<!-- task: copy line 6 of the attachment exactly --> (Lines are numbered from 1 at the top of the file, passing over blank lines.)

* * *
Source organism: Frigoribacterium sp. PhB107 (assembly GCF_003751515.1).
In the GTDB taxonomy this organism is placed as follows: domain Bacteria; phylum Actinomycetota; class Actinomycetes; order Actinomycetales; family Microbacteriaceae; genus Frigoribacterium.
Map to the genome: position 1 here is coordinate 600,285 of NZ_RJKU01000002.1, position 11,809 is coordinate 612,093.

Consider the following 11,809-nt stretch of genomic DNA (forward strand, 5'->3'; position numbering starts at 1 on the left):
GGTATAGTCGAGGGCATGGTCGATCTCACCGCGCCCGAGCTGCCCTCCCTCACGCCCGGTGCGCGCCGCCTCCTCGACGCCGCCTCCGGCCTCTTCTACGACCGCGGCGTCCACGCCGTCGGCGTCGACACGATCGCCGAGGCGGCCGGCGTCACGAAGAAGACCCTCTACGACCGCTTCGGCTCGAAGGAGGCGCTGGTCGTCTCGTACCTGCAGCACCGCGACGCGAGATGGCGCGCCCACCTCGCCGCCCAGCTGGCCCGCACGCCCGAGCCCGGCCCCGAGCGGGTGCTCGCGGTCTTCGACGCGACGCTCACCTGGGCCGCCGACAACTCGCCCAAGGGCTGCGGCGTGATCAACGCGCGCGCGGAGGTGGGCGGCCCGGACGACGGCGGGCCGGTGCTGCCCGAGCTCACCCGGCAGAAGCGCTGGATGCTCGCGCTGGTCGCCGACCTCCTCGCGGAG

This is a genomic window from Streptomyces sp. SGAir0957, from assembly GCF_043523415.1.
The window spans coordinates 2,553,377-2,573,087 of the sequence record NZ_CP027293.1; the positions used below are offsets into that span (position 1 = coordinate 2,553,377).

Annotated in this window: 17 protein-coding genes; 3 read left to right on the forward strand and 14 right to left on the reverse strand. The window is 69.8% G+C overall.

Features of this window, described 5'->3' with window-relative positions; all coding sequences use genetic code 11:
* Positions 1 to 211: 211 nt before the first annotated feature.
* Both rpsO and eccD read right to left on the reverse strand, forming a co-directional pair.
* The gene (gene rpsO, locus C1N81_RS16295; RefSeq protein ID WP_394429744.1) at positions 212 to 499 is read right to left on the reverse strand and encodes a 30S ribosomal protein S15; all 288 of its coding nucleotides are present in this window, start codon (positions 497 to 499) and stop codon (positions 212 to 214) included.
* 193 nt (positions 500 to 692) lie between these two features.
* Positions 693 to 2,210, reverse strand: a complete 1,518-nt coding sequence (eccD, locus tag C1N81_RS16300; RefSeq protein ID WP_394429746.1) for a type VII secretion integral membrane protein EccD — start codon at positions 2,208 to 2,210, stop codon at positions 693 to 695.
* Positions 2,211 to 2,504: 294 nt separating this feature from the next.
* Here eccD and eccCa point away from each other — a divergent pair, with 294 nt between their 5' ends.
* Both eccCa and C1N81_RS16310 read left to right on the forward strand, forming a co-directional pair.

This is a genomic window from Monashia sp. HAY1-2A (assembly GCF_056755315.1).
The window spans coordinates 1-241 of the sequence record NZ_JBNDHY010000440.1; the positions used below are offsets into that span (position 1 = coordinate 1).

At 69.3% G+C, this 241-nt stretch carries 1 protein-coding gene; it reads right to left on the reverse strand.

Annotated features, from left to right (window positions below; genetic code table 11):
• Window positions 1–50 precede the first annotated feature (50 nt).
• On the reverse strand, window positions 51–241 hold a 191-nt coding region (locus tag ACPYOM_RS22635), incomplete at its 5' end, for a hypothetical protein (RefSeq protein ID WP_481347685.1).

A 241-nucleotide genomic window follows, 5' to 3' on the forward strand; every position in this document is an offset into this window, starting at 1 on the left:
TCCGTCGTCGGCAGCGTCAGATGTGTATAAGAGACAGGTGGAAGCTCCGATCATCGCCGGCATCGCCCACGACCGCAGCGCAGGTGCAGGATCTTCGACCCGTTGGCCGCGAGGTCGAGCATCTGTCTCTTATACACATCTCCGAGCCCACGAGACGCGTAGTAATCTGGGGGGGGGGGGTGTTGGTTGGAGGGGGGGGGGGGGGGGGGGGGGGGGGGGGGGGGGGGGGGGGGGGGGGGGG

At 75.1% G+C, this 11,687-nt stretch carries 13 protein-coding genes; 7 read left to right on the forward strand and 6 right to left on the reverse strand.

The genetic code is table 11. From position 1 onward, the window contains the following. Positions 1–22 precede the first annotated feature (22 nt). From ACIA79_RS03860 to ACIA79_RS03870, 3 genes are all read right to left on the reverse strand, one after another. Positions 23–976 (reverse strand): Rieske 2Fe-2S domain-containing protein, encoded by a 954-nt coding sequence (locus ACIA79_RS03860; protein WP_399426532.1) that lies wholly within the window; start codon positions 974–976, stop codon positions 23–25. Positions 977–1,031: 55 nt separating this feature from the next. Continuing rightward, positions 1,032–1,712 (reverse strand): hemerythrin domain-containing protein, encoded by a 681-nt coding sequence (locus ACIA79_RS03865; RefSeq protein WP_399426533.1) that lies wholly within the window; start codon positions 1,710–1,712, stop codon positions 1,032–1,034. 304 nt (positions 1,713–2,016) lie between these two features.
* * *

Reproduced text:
This is a genomic window from Streptomyces sp. SGAir0957, from assembly GCF_043523415.1.